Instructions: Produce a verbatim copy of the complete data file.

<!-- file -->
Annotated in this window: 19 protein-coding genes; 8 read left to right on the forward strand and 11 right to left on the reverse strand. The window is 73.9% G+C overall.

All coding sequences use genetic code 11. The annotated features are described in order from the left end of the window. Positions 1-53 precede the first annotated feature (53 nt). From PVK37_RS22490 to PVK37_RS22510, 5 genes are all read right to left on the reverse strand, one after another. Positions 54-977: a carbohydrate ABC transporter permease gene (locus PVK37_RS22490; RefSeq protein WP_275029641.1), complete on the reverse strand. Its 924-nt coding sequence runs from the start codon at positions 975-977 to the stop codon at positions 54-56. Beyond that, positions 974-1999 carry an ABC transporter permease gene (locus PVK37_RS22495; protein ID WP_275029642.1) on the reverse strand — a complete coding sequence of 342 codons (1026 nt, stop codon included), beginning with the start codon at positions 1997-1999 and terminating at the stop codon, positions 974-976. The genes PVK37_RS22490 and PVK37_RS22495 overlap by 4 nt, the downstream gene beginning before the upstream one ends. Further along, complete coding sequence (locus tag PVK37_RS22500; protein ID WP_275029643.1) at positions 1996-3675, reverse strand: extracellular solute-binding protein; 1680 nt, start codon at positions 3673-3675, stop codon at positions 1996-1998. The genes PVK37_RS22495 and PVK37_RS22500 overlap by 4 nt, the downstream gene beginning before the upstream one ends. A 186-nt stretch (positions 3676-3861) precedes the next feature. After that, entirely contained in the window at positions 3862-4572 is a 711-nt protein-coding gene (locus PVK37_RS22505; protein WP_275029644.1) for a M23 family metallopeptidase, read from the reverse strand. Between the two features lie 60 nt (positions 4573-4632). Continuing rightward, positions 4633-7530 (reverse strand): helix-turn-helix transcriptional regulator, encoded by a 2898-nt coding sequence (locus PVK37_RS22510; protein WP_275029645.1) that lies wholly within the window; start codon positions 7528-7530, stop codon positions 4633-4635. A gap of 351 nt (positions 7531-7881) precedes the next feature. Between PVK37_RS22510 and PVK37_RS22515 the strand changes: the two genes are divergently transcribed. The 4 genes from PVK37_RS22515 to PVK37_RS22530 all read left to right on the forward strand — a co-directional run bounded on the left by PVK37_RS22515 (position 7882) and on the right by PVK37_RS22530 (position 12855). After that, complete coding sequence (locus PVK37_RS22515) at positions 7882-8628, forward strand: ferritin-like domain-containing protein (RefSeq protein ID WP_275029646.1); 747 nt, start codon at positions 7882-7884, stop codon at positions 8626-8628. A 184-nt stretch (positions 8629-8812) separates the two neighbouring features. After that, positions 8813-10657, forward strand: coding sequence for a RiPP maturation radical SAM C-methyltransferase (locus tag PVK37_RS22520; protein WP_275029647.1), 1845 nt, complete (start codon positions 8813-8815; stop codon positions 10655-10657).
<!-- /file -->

Annotated in this window: 19 protein-coding genes; 8 read left to right on the forward strand and 11 right to left on the reverse strand. The window is 73.9% G+C overall.

All coding sequences use genetic code 11. The annotated features are described in order from the left end of the window. Positions 1-53 precede the first annotated feature (53 nt). From PVK37_RS22490 to PVK37_RS22510, 5 genes are all read right to left on the reverse strand, one after another. Positions 54-977: a carbohydrate ABC transporter permease gene (locus PVK37_RS22490; RefSeq protein WP_275029641.1), complete on the reverse strand. Its 924-nt coding sequence runs from the start codon at positions 975-977 to the stop codon at positions 54-56. Beyond that, positions 974-1999 carry an ABC transporter permease gene (locus PVK37_RS22495; protein ID WP_275029642.1) on the reverse strand — a complete coding sequence of 342 codons (1026 nt, stop codon included), beginning with the start codon at positions 1997-1999 and terminating at the stop codon, positions 974-976. The genes PVK37_RS22490 and PVK37_RS22495 overlap by 4 nt, the downstream gene beginning before the upstream one ends. Further along, complete coding sequence (locus tag PVK37_RS22500; protein ID WP_275029643.1) at positions 1996-3675, reverse strand: extracellular solute-binding protein; 1680 nt, start codon at positions 3673-3675, stop codon at positions 1996-1998. The genes PVK37_RS22495 and PVK37_RS22500 overlap by 4 nt, the downstream gene beginning before the upstream one ends. A 186-nt stretch (positions 3676-3861) precedes the next feature. After that, entirely contained in the window at positions 3862-4572 is a 711-nt protein-coding gene (locus PVK37_RS22505; protein WP_275029644.1) for a M23 family metallopeptidase, read from the reverse strand. Between the two features lie 60 nt (positions 4573-4632). Continuing rightward, positions 4633-7530 (reverse strand): helix-turn-helix transcriptional regulator, encoded by a 2898-nt coding sequence (locus PVK37_RS22510; protein WP_275029645.1) that lies wholly within the window; start codon positions 7528-7530, stop codon positions 4633-4635. A gap of 351 nt (positions 7531-7881) precedes the next feature. Between PVK37_RS22510 and PVK37_RS22515 the strand changes: the two genes are divergently transcribed. The 4 genes from PVK37_RS22515 to PVK37_RS22530 all read left to right on the forward strand — a co-directional run bounded on the left by PVK37_RS22515 (position 7882) and on the right by PVK37_RS22530 (position 12855). After that, complete coding sequence (locus PVK37_RS22515) at positions 7882-8628, forward strand: ferritin-like domain-containing protein (RefSeq protein ID WP_275029646.1); 747 nt, start codon at positions 7882-7884, stop codon at positions 8626-8628. A 184-nt stretch (positions 8629-8812) separates the two neighbouring features. After that, positions 8813-10657, forward strand: coding sequence for a RiPP maturation radical SAM C-methyltransferase (locus tag PVK37_RS22520; protein WP_275029647.1), 1845 nt, complete (start codon positions 8813-8815; stop codon positions 10655-10657).